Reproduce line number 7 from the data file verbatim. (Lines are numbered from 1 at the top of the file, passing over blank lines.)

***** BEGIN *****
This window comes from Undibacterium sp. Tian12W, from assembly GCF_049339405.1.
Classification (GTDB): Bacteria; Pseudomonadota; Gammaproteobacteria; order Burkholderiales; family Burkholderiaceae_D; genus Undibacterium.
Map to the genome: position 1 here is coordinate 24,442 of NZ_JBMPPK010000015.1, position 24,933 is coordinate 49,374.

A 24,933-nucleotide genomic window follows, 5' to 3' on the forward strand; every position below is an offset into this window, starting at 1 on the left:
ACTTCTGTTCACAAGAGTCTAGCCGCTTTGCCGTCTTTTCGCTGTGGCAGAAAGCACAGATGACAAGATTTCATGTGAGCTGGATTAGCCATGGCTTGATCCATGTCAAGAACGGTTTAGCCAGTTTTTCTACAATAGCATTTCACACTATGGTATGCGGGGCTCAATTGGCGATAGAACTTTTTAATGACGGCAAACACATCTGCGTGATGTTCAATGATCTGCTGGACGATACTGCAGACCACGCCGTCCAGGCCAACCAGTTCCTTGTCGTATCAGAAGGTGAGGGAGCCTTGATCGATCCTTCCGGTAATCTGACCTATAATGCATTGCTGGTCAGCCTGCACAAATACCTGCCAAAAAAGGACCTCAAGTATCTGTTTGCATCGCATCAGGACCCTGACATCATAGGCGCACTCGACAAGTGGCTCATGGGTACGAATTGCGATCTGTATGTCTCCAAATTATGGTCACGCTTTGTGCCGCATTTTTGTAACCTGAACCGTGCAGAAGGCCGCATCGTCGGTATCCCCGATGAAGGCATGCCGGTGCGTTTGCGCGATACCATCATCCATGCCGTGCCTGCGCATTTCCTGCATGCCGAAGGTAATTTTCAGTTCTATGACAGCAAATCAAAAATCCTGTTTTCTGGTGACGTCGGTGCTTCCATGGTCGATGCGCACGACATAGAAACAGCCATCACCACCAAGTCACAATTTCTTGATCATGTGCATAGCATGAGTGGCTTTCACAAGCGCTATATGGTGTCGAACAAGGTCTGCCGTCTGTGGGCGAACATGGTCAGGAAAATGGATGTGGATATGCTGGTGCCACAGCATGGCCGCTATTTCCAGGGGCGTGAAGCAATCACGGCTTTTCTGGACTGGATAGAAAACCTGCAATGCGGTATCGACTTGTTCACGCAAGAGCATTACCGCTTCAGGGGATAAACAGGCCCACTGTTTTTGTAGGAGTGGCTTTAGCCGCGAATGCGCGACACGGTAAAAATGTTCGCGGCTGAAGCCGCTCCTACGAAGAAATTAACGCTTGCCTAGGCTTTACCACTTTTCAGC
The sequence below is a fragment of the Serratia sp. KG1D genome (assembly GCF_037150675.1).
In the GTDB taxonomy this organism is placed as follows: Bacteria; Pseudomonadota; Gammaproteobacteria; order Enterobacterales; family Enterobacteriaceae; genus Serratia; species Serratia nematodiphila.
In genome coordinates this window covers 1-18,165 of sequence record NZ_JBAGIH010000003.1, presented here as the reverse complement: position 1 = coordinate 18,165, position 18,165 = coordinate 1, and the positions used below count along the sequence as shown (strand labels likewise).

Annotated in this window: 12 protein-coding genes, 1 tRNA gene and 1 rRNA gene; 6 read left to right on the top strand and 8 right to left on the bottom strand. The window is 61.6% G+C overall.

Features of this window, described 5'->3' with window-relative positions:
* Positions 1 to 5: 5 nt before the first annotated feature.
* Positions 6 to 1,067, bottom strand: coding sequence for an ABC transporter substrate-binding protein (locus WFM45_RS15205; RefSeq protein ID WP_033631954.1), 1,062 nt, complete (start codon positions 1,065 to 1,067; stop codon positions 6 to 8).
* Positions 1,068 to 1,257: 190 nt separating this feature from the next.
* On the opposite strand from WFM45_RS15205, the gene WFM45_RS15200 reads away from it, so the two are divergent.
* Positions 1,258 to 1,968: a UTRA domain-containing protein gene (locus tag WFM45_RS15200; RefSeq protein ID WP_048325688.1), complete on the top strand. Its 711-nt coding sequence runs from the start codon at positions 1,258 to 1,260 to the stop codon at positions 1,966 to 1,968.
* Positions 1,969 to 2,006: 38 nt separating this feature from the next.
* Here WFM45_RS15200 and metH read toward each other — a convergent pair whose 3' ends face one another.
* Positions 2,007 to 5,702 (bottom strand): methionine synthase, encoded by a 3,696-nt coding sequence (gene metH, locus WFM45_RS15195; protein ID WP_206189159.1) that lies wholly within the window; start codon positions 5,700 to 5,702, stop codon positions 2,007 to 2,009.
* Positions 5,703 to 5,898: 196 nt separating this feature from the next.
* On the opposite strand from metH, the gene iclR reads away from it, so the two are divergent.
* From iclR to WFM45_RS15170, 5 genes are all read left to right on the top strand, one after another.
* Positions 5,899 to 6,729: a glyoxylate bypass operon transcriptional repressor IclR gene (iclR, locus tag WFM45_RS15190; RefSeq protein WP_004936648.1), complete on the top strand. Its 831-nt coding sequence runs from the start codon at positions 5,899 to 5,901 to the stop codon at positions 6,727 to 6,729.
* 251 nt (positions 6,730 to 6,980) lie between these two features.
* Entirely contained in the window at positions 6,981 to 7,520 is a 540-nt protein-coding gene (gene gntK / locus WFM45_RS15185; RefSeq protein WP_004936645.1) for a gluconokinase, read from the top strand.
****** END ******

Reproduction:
In the GTDB taxonomy this organism is placed as follows: Bacteria; Pseudomonadota; Gammaproteobacteria; order Enterobacterales; family Enterobacteriaceae; genus Serratia; species Serratia nematodiphila.